It is so easy for a debate to become bitter and impassioned, rather than moderate and reasonable, once it has become dominated by shrill voices with many other axes to grind. We frankly know this well from other discussions even within the life of the church. Perhaps the form in which the RIC / DMP commemoration had been planned was injudicious and served to create an opportunity for opponents to pounce, yet it is vital that calm, reason and respect return to this discussion and that the matter is not conveniently forgotten. One of the final building blocks in the edifice of peace in this island is surely how to ‘remember well’ those who policed Ireland at a very different time and often in a very volatile atmosphere. And that remembering must be shared by those whose ancestors would have had very different loyalties and indeed very different attitudes to the police of the day.
As with many complex matters, the basic intention of any commemoration has nevertheless to be kept as simple as possible. The RIC and the DMP were part of our island’s story, many individuals lost their lives doing their duty as members of those forces, there are forgotten graves and memorials around the country erected in memory of fellow humans whose experiences and indeed suffering do not deserve to be airbrushed from the national epic any more than any the experiences of any other group of people. Good remembering of all this deserves minimal and careful words, considerable silence, and suitable dignity. It is utterly unhelpful to make connections between RIC commemorations and the timing of border polls, or to see such commemorations as some sort of magnet to draw people of the unionist persuasion closer to espousing a united Ireland in the context of Brexit.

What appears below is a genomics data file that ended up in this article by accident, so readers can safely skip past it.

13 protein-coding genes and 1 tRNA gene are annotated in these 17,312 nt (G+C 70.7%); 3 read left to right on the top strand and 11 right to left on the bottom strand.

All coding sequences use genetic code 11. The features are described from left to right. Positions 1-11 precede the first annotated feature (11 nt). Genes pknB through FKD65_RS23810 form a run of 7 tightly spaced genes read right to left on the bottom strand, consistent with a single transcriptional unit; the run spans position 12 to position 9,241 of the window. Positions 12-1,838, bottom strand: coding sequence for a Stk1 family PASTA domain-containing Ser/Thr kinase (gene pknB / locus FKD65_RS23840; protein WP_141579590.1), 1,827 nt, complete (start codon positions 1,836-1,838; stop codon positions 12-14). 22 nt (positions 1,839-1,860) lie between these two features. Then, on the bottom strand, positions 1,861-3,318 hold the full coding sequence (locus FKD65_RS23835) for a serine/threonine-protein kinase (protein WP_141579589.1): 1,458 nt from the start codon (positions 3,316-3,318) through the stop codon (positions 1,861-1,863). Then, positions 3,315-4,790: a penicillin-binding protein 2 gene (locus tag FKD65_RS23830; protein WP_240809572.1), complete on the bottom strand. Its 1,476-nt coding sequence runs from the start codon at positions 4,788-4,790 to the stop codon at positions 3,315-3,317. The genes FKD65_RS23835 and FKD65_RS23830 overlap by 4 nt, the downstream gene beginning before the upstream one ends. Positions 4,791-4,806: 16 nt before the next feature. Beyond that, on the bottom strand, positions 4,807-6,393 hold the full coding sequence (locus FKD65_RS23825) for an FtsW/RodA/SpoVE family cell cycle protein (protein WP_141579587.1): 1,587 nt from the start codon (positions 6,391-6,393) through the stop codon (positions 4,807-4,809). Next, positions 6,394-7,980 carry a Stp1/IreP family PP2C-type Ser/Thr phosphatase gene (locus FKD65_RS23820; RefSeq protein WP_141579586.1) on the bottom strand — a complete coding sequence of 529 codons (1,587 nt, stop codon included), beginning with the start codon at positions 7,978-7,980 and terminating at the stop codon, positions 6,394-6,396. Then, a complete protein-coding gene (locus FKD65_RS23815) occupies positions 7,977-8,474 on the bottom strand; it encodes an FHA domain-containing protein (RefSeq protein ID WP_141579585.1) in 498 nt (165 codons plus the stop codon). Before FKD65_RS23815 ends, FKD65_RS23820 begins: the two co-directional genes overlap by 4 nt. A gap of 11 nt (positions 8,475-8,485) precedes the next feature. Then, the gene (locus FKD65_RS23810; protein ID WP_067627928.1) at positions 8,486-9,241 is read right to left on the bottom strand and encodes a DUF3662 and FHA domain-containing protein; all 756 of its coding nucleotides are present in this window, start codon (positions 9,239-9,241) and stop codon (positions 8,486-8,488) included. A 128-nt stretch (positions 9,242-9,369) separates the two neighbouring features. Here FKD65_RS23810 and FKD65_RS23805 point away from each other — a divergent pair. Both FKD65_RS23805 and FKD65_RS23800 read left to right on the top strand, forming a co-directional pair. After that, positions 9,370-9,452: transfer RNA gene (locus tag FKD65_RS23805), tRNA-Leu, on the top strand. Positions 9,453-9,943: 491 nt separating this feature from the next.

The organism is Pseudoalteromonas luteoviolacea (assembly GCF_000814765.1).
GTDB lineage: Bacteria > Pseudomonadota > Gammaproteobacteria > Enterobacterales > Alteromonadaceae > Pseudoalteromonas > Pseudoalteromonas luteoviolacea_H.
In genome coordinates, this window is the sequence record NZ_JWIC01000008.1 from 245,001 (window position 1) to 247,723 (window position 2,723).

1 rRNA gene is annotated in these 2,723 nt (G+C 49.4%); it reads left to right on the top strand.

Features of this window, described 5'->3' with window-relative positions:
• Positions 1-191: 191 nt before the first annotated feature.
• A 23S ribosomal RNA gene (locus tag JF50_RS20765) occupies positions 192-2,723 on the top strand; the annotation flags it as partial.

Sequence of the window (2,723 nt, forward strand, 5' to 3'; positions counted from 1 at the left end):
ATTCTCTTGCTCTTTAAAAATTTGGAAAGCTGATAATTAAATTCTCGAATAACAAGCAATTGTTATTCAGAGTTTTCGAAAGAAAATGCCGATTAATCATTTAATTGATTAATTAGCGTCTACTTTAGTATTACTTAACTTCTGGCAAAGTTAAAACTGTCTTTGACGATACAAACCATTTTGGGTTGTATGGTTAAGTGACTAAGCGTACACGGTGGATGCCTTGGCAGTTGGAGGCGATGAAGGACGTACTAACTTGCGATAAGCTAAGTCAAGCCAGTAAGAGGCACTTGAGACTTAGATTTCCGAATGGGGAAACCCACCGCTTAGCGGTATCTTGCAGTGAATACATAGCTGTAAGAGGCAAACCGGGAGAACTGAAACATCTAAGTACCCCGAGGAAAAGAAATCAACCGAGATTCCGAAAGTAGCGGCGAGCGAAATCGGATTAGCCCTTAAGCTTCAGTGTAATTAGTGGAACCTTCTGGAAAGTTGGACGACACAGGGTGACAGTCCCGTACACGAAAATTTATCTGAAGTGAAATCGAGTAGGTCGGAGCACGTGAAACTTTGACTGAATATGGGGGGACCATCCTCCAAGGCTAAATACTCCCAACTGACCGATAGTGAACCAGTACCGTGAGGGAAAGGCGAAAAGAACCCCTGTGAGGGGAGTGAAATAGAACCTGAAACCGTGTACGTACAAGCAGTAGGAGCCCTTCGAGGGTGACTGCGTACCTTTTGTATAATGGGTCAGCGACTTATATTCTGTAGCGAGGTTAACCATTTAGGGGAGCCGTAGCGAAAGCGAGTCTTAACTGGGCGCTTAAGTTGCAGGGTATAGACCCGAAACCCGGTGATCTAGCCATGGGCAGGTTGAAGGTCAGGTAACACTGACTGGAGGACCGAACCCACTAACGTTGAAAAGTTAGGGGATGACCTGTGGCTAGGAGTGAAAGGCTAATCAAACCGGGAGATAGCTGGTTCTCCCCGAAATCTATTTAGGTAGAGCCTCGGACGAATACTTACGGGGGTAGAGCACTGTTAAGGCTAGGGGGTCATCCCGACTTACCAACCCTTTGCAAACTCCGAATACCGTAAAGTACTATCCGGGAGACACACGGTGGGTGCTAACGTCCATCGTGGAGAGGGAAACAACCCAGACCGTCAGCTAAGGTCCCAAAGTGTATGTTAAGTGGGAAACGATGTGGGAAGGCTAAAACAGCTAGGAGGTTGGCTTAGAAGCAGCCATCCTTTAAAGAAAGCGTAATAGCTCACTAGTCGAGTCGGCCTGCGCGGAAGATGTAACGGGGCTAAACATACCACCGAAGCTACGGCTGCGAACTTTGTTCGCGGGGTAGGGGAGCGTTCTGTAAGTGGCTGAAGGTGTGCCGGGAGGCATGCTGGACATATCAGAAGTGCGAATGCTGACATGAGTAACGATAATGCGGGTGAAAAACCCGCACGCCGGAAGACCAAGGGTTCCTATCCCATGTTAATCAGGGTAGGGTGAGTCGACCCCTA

The RIC, as I have said, were always going to be hard to remember well. Indeed, it has been easier to remember well in recent years the many Irish volunteers who served in the Great War – for so long they had been the cohorts airbrushed from memory. However, very often good remembering of sensitive matters is best done locally. In the local context the names of the dead will connect with families who still live in the area, it is easier to recall the sheer humanity of the individuals concerned, the chance, as it were, to scrape the ivy off old tombstones may be particularly fascinating. In the coming months and years, I would be most interested to know how local Church of Ireland parishes in our area are making a useful contribution to addressing the RIC ‘remembering well’ issue … given the material evidence in the matter that I believe lurks in many of our churches and churchyards we might be able to offer something quite worthwhile.
After all, we are a household of faith for whom ‘remembering well’ is essential to what we are. And Christian remembering, especially in the liturgical sense, is never simply about arid academic contemplation of an irretrievable past; rather it is about appropriating how that past deeply affects me, makes me what I am, becomes part of my story. We people of faith have much to say about how our complex national story can be well remembered, and not hijacked by the destructive or manipulated by the cynical.
Michael Cashel Ferns and Ossory.